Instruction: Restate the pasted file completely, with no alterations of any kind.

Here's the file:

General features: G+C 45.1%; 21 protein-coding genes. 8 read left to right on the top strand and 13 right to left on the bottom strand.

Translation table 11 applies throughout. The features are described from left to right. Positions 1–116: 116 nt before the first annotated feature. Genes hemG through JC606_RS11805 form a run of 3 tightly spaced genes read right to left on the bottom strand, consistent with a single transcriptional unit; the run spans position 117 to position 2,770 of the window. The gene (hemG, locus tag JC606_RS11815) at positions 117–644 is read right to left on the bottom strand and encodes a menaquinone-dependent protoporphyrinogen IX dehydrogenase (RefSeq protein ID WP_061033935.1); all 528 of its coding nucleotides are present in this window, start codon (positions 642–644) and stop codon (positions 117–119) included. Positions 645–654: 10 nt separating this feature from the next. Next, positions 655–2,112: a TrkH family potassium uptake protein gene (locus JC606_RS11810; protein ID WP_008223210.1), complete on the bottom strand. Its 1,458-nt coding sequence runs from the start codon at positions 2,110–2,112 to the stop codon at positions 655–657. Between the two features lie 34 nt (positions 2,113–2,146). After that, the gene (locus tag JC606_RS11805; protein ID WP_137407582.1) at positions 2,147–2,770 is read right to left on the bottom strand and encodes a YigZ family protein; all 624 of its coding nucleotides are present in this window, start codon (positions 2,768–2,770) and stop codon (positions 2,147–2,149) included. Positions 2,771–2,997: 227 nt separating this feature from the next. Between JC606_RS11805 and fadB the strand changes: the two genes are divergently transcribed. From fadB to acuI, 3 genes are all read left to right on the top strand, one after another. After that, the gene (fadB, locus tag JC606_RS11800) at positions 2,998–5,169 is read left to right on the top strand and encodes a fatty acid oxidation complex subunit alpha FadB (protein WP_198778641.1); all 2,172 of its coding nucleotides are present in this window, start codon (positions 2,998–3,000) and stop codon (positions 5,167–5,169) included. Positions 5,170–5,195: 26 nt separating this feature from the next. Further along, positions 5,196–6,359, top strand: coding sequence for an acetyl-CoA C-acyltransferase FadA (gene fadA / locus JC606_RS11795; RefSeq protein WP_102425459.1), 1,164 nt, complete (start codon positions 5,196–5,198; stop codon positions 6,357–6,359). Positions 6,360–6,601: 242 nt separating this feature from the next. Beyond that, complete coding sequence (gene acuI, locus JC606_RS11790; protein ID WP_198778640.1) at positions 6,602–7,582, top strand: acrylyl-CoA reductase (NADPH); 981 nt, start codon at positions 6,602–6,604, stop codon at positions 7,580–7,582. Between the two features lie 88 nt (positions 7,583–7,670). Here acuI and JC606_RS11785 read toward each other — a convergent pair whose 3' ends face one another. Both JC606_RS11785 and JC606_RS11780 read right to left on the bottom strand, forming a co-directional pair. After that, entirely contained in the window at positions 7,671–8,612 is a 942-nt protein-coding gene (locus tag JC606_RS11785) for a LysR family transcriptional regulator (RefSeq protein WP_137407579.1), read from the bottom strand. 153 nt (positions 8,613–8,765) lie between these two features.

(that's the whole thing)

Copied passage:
General features: G+C 45.1%; 21 protein-coding genes. 8 read left to right on the top strand and 13 right to left on the bottom strand.

Translation table 11 applies throughout. The features are described from left to right. Positions 1–116: 116 nt before the first annotated feature. Genes hemG through JC606_RS11805 form a run of 3 tightly spaced genes read right to left on the bottom strand, consistent with a single transcriptional unit; the run spans position 117 to position 2,770 of the window. The gene (hemG, locus tag JC606_RS11815) at positions 117–644 is read right to left on the bottom strand and encodes a menaquinone-dependent protoporphyrinogen IX dehydrogenase (RefSeq protein ID WP_061033935.1); all 528 of its coding nucleotides are present in this window, start codon (positions 642–644) and stop codon (positions 117–119) included. Positions 645–654: 10 nt separating this feature from the next. Next, positions 655–2,112: a TrkH family potassium uptake protein gene (locus JC606_RS11810; protein ID WP_008223210.1), complete on the bottom strand. Its 1,458-nt coding sequence runs from the start codon at positions 2,110–2,112 to the stop codon at positions 655–657. Between the two features lie 34 nt (positions 2,113–2,146). After that, the gene (locus tag JC606_RS11805; protein ID WP_137407582.1) at positions 2,147–2,770 is read right to left on the bottom strand and encodes a YigZ family protein; all 624 of its coding nucleotides are present in this window, start codon (positions 2,768–2,770) and stop codon (positions 2,147–2,149) included. Positions 2,771–2,997: 227 nt separating this feature from the next. Between JC606_RS11805 and fadB the strand changes: the two genes are divergently transcribed. From fadB to acuI, 3 genes are all read left to right on the top strand, one after another. After that, the gene (fadB, locus tag JC606_RS11800) at positions 2,998–5,169 is read left to right on the top strand and encodes a fatty acid oxidation complex subunit alpha FadB (protein WP_198778641.1); all 2,172 of its coding nucleotides are present in this window, start codon (positions 2,998–3,000) and stop codon (positions 5,167–5,169) included. Positions 5,170–5,195: 26 nt separating this feature from the next. Further along, positions 5,196–6,359, top strand: coding sequence for an acetyl-CoA C-acyltransferase FadA (gene fadA / locus JC606_RS11795; RefSeq protein WP_102425459.1), 1,164 nt, complete (start codon positions 5,196–5,198; stop codon positions 6,357–6,359). Positions 6,360–6,601: 242 nt separating this feature from the next. Beyond that, complete coding sequence (gene acuI, locus JC606_RS11790; protein ID WP_198778640.1) at positions 6,602–7,582, top strand: acrylyl-CoA reductase (NADPH); 981 nt, start codon at positions 6,602–6,604, stop codon at positions 7,580–7,582. Between the two features lie 88 nt (positions 7,583–7,670). Here acuI and JC606_RS11785 read toward each other — a convergent pair whose 3' ends face one another. Both JC606_RS11785 and JC606_RS11780 read right to left on the bottom strand, forming a co-directional pair. After that, entirely contained in the window at positions 7,671–8,612 is a 942-nt protein-coding gene (locus tag JC606_RS11785) for a LysR family transcriptional regulator (RefSeq protein WP_137407579.1), read from the bottom strand. 153 nt (positions 8,613–8,765) lie between these two features.